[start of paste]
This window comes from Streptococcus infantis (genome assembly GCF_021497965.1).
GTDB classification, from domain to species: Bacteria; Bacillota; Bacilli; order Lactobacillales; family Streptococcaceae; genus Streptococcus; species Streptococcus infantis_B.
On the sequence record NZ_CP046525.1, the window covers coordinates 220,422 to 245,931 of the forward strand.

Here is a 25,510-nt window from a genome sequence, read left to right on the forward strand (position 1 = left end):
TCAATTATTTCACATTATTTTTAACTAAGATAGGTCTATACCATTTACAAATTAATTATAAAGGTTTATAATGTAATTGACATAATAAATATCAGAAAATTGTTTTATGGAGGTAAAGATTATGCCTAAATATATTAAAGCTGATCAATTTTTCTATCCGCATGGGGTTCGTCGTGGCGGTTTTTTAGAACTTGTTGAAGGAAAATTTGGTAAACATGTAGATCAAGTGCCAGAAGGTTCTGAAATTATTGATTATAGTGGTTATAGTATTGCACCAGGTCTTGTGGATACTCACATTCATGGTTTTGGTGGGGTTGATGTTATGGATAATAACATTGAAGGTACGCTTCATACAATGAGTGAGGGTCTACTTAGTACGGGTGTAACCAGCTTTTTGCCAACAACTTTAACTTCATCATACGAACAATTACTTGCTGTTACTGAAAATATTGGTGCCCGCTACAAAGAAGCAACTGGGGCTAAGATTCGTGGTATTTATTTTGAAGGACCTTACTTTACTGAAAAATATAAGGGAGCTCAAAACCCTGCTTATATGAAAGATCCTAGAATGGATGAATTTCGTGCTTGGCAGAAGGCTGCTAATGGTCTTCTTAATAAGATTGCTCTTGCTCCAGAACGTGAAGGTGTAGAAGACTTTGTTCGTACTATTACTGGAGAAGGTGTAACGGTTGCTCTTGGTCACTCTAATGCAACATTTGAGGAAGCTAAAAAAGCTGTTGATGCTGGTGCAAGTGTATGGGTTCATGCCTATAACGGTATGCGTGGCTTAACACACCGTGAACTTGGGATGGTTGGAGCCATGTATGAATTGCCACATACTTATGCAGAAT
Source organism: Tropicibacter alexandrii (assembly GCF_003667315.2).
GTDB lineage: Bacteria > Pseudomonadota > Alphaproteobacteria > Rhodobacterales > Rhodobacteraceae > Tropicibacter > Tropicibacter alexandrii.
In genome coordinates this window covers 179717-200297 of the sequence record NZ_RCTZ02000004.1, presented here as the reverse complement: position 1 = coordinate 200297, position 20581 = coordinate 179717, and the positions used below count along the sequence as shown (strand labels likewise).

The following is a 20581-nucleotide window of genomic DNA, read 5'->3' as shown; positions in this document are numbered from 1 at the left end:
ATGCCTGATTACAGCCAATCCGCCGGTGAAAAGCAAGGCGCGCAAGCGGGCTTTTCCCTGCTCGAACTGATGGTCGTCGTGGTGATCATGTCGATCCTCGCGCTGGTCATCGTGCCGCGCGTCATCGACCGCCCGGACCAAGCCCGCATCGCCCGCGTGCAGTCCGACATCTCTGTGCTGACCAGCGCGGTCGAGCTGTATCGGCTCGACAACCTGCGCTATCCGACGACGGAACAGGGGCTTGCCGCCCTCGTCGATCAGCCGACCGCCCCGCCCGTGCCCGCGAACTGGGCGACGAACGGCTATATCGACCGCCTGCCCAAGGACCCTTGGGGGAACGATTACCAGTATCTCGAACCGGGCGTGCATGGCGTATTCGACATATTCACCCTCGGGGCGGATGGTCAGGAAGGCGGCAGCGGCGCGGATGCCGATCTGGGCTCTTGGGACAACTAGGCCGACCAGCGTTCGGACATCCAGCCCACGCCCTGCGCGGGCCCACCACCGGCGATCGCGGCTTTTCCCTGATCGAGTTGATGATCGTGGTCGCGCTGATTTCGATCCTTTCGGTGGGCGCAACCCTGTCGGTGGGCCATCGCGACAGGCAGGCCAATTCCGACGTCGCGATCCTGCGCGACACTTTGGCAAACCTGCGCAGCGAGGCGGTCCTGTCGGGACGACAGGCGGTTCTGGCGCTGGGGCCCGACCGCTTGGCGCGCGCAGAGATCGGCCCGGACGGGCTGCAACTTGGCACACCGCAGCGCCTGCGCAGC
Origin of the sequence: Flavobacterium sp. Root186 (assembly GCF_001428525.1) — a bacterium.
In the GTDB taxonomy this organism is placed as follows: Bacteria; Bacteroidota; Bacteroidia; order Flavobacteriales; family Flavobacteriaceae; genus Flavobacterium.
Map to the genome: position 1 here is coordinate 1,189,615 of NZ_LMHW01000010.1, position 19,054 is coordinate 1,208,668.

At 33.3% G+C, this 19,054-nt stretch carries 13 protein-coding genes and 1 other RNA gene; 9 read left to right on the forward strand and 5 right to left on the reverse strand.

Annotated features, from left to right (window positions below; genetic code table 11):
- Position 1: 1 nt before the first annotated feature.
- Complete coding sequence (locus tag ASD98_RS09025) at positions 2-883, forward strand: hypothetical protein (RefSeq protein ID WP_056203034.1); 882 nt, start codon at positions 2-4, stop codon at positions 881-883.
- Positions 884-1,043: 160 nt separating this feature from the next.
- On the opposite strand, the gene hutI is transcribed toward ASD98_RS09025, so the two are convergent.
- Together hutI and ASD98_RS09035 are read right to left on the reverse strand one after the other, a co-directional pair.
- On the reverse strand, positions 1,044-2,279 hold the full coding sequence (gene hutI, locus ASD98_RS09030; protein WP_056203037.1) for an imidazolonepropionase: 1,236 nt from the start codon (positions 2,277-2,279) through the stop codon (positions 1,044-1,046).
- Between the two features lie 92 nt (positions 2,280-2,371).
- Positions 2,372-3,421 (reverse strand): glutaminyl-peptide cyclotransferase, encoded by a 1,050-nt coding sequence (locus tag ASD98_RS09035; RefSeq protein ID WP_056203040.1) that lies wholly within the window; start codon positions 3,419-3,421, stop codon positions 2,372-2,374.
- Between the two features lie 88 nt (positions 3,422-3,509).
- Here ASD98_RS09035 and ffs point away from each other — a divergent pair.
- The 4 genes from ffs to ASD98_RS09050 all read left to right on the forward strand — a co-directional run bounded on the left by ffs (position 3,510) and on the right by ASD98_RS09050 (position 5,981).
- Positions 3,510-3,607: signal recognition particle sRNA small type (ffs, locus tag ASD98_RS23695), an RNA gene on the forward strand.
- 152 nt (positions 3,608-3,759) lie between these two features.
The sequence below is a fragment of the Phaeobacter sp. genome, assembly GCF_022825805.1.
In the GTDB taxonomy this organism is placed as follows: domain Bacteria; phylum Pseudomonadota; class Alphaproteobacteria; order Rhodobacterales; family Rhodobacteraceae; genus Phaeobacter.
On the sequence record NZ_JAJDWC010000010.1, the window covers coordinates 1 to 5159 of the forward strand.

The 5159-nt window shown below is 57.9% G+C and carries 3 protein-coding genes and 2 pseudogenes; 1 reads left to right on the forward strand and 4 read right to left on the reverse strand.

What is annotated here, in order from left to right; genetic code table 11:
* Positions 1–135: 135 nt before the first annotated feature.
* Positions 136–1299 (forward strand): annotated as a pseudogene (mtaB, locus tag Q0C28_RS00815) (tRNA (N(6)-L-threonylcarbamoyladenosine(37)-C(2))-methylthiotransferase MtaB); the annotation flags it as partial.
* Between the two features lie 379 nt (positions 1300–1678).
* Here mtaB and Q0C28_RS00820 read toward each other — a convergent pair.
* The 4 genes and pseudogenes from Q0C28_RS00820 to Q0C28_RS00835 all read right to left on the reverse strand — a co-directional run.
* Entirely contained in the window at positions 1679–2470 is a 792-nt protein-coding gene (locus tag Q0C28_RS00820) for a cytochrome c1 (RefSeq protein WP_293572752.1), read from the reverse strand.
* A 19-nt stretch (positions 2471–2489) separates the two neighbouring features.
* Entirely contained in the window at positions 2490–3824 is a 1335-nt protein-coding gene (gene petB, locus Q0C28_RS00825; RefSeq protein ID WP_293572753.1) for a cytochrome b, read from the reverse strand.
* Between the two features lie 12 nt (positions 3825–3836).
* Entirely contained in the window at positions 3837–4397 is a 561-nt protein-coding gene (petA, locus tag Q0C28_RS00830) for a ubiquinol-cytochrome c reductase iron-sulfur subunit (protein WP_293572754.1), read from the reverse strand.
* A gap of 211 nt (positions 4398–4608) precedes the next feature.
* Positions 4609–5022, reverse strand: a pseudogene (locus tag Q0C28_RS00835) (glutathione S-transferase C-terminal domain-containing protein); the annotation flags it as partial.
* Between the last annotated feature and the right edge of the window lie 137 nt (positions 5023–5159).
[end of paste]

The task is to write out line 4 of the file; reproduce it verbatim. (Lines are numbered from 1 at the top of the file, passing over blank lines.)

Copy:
Here is a 25,510-nt window from a genome sequence, read left to right on the forward strand (position 1 = left end):